Forensic scientists examine paper manufacturers’ marks and, if necessary, use radiocarbon dating techniques to verify the age of a document. Handwriting and linguistic style analysis can help determine the document’s author. Forgery specialists also make use of ultraviolet lighting and spectography equipment to determine whether a document contains evidence of tampering through erasure or added characters. Inks and dyes are examined through chemistry, and paper fibers are examined microscopically in order to validate or determine their source. When criminals create elaborate forgeries, such as counterfeit currency, sophisticated computerized printers are often used, and examining their encrypted computer files and printer cartridges can help determine the source of the forgery. Evidence from criminal cases of suspected forgery are probed by the Federal Bureau of Investigation’s Questioned Documents Unit; the United States Secret Service investigates counterfeit currency.
On September 8, 2004, CBS News anchor Dan Rather aired a news report questioning the service record of President George Bush in the Texas Air National Guard during the Vietnam War. Several weeks later, when the authenticity of one of the key documents used by CBS News was called into question, Rather publicly apologized. CBS News has since been criticized for failing to follow basic journalistic principles; in essence by failing to properly conduct a forensic investigation.
The CBS debacle is one of literally hundreds of examples of forged documents passing scrutiny as the authentic item. On September 17, 1980, White House press spokesman Jody Powell announced that an unidentified group had sought to sow racial discord by circulating a forged Presidential Review Memorandum on Africa that suggested a racist policy on the part of the United States. The first surfacing of the forgery appears to have been in the San Francisco newspaper, Sun Reporter (September 18, 1980). The Sun Reporter’s political editor, Edith Austin, claims in that issue of the paper to have received the document from an “African official on her recent visit on the continent.” The forgery was replayed by the Soviet news agency TASS on September 18, 1980, and distributed worldwide.
Former United States Ambassador to the United Nations Jeanne Kirkpatrick was the target of more than one Soviet forgery. On February 6, 1983, the pro-Soviet Indian weekly, Link published the text of a supposed speech by U.N. Ambassador Kirkpatrick outlining a plan for the Balkanization of India. The speech was never given, but this forgery was replayed many times by Soviet-controlled propaganda outlets. Its most recent appearance was in the book, Devil and His Dart, published in 1986. The author, Kunhanandan Nair, was the European correspondent of Blitz, another pro-Soviet publication.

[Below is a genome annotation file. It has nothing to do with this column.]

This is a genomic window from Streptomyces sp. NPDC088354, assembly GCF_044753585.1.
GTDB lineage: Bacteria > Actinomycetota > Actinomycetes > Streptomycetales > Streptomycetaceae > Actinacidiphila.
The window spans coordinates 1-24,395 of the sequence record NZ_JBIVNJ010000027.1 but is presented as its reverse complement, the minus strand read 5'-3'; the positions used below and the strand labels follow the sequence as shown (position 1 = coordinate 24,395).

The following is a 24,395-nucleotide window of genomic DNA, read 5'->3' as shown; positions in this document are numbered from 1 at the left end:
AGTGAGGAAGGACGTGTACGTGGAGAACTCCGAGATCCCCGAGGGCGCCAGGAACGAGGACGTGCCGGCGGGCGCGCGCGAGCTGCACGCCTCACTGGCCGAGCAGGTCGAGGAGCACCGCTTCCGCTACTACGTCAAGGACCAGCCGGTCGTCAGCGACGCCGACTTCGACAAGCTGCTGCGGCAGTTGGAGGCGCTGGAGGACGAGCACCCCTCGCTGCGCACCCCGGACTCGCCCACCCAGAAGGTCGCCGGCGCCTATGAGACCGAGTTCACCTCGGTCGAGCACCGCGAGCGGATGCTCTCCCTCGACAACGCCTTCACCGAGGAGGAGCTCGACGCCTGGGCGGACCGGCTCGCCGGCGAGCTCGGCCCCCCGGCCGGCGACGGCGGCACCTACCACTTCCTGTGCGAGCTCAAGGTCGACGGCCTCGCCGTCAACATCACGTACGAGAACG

On November 5, 1982, the British magazine, New Statesman published a photostat of a letter supposedly from a South African official to Kirkpatrick. He was allegedly sending her a birthday gift. The U.S. Mission to the U.N. wrote the magazine on November 19, branding the letter a forgery. The New Statesman countered this by printing another photostat of the forgery with entirely different spacing between the lines. The magazine claimed that the letter was authentic and that they had received it from a source in the U.S. Department of State. A comparison of this forgery with a letter sent by the South African official to a number of U.S. journalists announcing his appointment as Information Counsellor at the embassy revealed that this letter was the exemplar. The real letter had been typed on a computer. The forgery based on it was typed on a typewriter and contained a number of misspellings.
In a particularly bizarre incident, two leaflets were mailed to African and Asian participants in the 1984 Los Angeles Summer Olympics, which were boycotted by the Soviets. Signed by the Ku Klux Klan, they threatened the lives of the athletes. These leaflets later proved to be Soviet forgeries, written in poor English. When the U.S. government exposed them and pointed out that there is no organization in the United States called simply the Ku Klux Klan (the organizations bear individual names like White Knights of the Ku Klux Klan or Invisible Empire of the Ku Klux Klan), TASS, the Soviet official news agency, responded on July 12, 1984, by claiming that the leaflets were signed “the Invisible Empire, The Knights of the Ku Klux Klan.” TASS attempted unsuccessfully to correct the error on the leaflets made by the KGB. The forgeries were intended to preoccupy African-American and Asian-American athletes with intimidation, and negatively affect their performance.
In the 1980s, before the downfall of the Berlin Wall in 1989 and the Soviet Union in 1991, President Ronald Reagan’s signature appeared on a number of forgeries. The last to appear was in May 1987. It was a supposed memorandum to the Secretaries of State and Defense, and the Director of the CIA. In this forgery, which bore the date March 10, 1983, the President was supposedly ordering the establishment of a U.S. military force called the “Permanent Peace Forces” to intervene in Latin America. This forgery received wide circulation in Latin America and was designed to inflame nationalist and anti-American feelings.
These and other examples serve to illustrate how effective a forgery can be. While a typical forensic investigation would likely not have such political ramifications, a forgery could undermine a legal case or lead the investigation in a wrong direction.